“Again and again it defeats me—This reliance on others for bliss.” John Welwood, “Perfect Love, Imperfect Relationships: Healing the Wound of the Heart”
This last weekend, Ed and I attended a couple’s workshop. The subjects included love, money, power and intimacy, among others. It was a great opportunity to relate in an environment that provided a good mix of intellectual discussions with other couples and heart connection with one another. One of the highlights of the workshop for me was Ed agreeing to participate with me in Saturday night entertainment: we took turns writing short love poems and haiku over the lunch hour then read them to one another in front of the group later in the evening.
Like any good workshop, it also presented an opportunity for a mis-connection—and the resulting process of ironing out the wrinkles and coming to a place of understanding one another’s perspective. I won’t go into details—other than to say that on Sunday morning, we had a series of disconnects that left me feeling upset and confused. And in subsequent discussions with Ed, I understood that the source of my upset and confusion was myself: I had unspoken expectations about how I wanted Ed to respond/react to me, and when he didn’t meet my unspoken expectations, I concluded that there was something wrong with me.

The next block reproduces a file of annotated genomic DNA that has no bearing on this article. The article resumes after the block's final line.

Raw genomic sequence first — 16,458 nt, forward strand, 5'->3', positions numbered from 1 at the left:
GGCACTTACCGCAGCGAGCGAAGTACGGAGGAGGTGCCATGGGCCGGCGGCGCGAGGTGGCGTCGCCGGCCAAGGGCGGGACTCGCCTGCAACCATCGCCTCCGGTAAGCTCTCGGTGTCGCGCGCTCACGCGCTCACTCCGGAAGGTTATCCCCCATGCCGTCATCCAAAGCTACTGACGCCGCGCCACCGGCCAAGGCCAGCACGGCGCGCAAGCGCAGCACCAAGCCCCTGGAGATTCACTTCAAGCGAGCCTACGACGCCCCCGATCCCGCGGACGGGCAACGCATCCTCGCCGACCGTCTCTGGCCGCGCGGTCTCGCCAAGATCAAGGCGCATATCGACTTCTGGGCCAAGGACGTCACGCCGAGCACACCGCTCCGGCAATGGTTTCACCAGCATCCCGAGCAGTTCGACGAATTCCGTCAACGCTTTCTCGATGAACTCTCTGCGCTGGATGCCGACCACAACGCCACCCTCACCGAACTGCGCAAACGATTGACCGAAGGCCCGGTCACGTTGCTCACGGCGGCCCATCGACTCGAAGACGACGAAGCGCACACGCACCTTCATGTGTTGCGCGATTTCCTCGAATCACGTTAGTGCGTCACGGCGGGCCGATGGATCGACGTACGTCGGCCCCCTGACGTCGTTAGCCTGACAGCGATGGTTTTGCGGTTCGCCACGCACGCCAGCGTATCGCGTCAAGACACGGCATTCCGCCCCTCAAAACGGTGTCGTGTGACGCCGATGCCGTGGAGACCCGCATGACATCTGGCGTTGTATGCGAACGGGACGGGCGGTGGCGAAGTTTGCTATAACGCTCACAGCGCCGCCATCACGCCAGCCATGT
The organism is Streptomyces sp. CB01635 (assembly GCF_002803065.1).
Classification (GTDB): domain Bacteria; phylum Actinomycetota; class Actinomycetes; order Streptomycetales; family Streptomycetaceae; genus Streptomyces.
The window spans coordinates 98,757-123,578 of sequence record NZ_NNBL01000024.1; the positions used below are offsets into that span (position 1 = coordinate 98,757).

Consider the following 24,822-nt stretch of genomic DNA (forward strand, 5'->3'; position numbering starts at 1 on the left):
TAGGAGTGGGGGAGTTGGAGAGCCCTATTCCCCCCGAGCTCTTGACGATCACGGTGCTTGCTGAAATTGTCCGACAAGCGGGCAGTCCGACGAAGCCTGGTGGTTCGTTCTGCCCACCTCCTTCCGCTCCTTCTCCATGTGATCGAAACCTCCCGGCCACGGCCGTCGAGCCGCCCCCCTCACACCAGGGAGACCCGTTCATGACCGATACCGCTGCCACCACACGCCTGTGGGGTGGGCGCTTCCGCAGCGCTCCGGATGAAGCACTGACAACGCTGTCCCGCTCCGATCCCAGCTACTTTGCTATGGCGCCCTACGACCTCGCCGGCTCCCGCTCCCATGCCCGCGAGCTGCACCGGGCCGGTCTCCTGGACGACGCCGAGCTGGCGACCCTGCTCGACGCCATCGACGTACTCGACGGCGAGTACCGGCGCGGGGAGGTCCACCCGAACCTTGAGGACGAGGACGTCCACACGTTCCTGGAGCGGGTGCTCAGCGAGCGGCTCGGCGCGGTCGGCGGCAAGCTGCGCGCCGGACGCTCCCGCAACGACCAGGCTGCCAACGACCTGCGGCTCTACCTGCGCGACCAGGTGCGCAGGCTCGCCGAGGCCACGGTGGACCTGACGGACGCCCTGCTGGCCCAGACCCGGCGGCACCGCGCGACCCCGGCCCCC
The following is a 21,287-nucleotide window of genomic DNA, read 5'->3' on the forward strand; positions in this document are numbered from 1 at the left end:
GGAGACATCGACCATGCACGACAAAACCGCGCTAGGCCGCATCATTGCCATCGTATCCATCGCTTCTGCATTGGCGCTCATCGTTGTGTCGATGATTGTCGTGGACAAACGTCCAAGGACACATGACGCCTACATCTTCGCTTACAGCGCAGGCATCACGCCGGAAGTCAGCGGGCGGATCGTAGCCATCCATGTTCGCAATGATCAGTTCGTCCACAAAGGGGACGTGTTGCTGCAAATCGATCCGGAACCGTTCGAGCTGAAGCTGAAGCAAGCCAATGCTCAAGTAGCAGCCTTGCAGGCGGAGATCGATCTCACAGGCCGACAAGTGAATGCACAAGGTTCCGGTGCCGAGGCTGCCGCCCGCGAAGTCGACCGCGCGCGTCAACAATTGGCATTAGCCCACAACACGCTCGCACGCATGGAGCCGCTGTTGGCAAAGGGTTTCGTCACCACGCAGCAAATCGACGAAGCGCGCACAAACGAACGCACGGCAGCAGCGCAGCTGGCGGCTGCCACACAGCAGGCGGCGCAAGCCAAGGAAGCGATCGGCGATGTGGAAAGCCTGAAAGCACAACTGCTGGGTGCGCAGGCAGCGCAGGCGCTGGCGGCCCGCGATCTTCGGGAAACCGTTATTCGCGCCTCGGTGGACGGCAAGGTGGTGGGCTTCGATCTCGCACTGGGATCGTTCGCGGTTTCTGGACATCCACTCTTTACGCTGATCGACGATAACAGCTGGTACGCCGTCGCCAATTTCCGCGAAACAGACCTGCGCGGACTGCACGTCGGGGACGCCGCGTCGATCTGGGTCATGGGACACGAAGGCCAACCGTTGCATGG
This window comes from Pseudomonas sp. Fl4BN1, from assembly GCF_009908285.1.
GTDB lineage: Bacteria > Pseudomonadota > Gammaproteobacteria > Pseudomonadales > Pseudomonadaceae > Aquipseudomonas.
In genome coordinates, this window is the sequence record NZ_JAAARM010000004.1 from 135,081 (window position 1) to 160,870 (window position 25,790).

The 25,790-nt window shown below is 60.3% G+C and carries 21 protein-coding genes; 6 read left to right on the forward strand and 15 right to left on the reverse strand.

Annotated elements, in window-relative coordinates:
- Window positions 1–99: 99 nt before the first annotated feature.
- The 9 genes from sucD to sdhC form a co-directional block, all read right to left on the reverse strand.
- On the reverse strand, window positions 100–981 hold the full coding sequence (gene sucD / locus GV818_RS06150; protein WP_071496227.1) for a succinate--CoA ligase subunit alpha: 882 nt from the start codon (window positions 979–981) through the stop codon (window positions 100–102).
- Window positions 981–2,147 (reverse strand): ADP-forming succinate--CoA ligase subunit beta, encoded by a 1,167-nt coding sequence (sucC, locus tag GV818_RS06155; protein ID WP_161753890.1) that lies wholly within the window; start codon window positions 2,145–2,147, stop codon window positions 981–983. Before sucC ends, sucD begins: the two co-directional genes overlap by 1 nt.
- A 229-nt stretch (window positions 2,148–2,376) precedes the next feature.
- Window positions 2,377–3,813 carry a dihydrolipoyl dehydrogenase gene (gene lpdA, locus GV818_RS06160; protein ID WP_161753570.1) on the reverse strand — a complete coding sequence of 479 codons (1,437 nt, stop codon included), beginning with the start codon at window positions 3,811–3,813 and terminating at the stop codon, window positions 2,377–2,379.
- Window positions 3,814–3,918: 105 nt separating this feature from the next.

As is so often the truth, what I discovered is that I’m fine just as I am and Ed is fine just as he is. And rather than interpreting his response or lack of response as an indication that something was wrong about me, I really needed see that we simply had different mindsets at the time. Thus, what I learned is this: whether my partner (or friend) can meet me in any given energetic space has nothing to do with whether I am ok. As long as I offer myself unwavering and uncompromising approval and self-acceptance, it is perfectly fine for my partner and I to think and feel differently.
As I was processing all of this, I couldn’t stop thinking about the above quote from John Welwood’s beautifully written book on navigating relationships with others—and with ourselves. When I first read this quote in 2012, I thought it was bleak and isolating. However, this weekend, I finally got it: while other people are vital to my life, to adding richness, depth and meaning, other people (even my long-term Sweetie) are not responsible for my bliss. That’s on me, through self-approval and acceptance. Ed is entitled to occupy his own space and to have his own needs. When we connect well, it is bliss; when we do not, I can still have my bliss, as long as I stay connected to myself.
“Perfect Love Imperfect Relationships” is a gorgeous read—for anyone—whether in a relationship or not. I highly recommend it!